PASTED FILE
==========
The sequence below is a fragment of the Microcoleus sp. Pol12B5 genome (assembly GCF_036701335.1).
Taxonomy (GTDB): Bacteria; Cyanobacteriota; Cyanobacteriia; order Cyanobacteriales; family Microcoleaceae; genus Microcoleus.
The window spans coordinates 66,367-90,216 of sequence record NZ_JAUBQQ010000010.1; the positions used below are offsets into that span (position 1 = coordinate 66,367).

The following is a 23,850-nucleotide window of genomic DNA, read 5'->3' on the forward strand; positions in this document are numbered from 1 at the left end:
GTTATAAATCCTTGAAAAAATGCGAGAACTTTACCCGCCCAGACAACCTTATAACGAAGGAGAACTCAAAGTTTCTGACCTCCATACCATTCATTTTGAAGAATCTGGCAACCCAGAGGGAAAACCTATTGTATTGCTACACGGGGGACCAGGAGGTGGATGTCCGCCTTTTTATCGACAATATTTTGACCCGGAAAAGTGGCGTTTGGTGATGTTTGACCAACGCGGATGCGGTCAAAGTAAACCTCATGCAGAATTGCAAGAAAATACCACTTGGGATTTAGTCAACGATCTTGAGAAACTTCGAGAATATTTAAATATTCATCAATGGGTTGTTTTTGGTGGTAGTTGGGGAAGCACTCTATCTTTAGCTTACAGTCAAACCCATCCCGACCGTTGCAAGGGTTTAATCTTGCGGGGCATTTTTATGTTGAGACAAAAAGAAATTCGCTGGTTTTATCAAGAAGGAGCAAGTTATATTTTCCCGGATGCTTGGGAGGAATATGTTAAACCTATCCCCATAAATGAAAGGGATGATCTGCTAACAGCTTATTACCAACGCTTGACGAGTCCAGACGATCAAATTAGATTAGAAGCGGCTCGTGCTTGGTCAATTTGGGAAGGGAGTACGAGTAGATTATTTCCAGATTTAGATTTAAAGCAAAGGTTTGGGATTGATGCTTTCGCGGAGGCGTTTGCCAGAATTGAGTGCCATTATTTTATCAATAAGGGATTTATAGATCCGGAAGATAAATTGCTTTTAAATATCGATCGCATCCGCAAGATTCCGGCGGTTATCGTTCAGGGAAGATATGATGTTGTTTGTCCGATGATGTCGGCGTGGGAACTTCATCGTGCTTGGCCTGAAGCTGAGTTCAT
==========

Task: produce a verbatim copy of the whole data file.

The sequence below is a fragment of the Microcoleus sp. Pol12B5 genome (assembly GCF_036701335.1).
Taxonomy (GTDB): Bacteria; Cyanobacteriota; Cyanobacteriia; order Cyanobacteriales; family Microcoleaceae; genus Microcoleus.
The window spans coordinates 66,367-90,216 of sequence record NZ_JAUBQQ010000010.1; the positions used below are offsets into that span (position 1 = coordinate 66,367).

The following is a 23,850-nucleotide window of genomic DNA, read 5'->3' on the forward strand; positions in this document are numbered from 1 at the left end:
GTTATAAATCCTTGAAAAAATGCGAGAACTTTACCCGCCCAGACAACCTTATAACGAAGGAGAACTCAAAGTTTCTGACCTCCATACCATTCATTTTGAAGAATCTGGCAACCCAGAGGGAAAACCTATTGTATTGCTACACGGGGGACCAGGAGGTGGATGTCCGCCTTTTTATCGACAATATTTTGACCCGGAAAAGTGGCGTTTGGTGATGTTTGACCAACGCGGATGCGGTCAAAGTAAACCTCATGCAGAATTGCAAGAAAATACCACTTGGGATTTAGTCAACGATCTTGAGAAACTTCGAGAATATTTAAATATTCATCAATGGGTTGTTTTTGGTGGTAGTTGGGGAAGCACTCTATCTTTAGCTTACAGTCAAACCCATCCCGACCGTTGCAAGGGTTTAATCTTGCGGGGCATTTTTATGTTGAGACAAAAAGAAATTCGCTGGTTTTATCAAGAAGGAGCAAGTTATATTTTCCCGGATGCTTGGGAGGAATATGTTAAACCTATCCCCATAAATGAAAGGGATGATCTGCTAACAGCTTATTACCAACGCTTGACGAGTCCAGACGATCAAATTAGATTAGAAGCGGCTCGTGCTTGGTCAATTTGGGAAGGGAGTACGAGTAGATTATTTCCAGATTTAGATTTAAAGCAAAGGTTTGGGATTGATGCTTTCGCGGAGGCGTTTGCCAGAATTGAGTGCCATTATTTTATCAATAAGGGATTTATAGATCCGGAAGATAAATTGCTTTTAAATATCGATCGCATCCGCAAGATTCCGGCGGTTATCGTTCAGGGAAGATATGATGTTGTTTGTCCGATGATGTCGGCGTGGGAACTTCATCGTGCTTGGCCTGAAGCTGAGTTCAT